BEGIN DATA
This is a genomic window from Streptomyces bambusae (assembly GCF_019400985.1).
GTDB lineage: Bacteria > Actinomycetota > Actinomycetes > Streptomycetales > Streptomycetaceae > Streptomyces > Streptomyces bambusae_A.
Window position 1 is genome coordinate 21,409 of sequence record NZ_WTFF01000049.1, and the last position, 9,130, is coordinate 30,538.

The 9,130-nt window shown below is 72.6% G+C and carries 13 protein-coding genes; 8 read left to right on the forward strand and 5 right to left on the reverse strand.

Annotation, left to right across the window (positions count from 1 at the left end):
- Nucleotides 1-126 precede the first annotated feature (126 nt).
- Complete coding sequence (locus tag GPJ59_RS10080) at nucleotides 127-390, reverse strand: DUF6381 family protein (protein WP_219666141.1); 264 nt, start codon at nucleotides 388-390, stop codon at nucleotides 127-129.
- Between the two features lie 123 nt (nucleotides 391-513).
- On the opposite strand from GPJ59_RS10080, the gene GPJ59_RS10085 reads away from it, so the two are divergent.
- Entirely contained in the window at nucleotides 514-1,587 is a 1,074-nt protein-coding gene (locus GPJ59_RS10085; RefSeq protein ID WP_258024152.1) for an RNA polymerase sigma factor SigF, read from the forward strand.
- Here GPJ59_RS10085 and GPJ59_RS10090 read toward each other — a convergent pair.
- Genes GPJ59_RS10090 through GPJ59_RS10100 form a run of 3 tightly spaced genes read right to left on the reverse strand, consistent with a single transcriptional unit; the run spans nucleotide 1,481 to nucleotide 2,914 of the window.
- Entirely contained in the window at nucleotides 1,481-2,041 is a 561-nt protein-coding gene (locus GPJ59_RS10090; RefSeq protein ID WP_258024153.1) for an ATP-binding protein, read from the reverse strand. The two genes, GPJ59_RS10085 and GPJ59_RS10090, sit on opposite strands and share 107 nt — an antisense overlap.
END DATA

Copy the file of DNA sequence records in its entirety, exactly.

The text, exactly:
This is a genomic window from Streptomyces bambusae (assembly GCF_019400985.1).
GTDB lineage: Bacteria > Actinomycetota > Actinomycetes > Streptomycetales > Streptomycetaceae > Streptomyces > Streptomyces bambusae_A.
Window position 1 is genome coordinate 21,409 of sequence record NZ_WTFF01000049.1, and the last position, 9,130, is coordinate 30,538.

The 9,130-nt window shown below is 72.6% G+C and carries 13 protein-coding genes; 8 read left to right on the forward strand and 5 right to left on the reverse strand.

Annotation, left to right across the window (positions count from 1 at the left end):
- Nucleotides 1-126 precede the first annotated feature (126 nt).
- Complete coding sequence (locus tag GPJ59_RS10080) at nucleotides 127-390, reverse strand: DUF6381 family protein (protein WP_219666141.1); 264 nt, start codon at nucleotides 388-390, stop codon at nucleotides 127-129.
- Between the two features lie 123 nt (nucleotides 391-513).
- On the opposite strand from GPJ59_RS10080, the gene GPJ59_RS10085 reads away from it, so the two are divergent.
- Entirely contained in the window at nucleotides 514-1,587 is a 1,074-nt protein-coding gene (locus GPJ59_RS10085; RefSeq protein ID WP_258024152.1) for an RNA polymerase sigma factor SigF, read from the forward strand.
- Here GPJ59_RS10085 and GPJ59_RS10090 read toward each other — a convergent pair.
- Genes GPJ59_RS10090 through GPJ59_RS10100 form a run of 3 tightly spaced genes read right to left on the reverse strand, consistent with a single transcriptional unit; the run spans nucleotide 1,481 to nucleotide 2,914 of the window.
- Entirely contained in the window at nucleotides 1,481-2,041 is a 561-nt protein-coding gene (locus GPJ59_RS10090; RefSeq protein ID WP_258024153.1) for an ATP-binding protein, read from the reverse strand. The two genes, GPJ59_RS10085 and GPJ59_RS10090, sit on opposite strands and share 107 nt — an antisense overlap.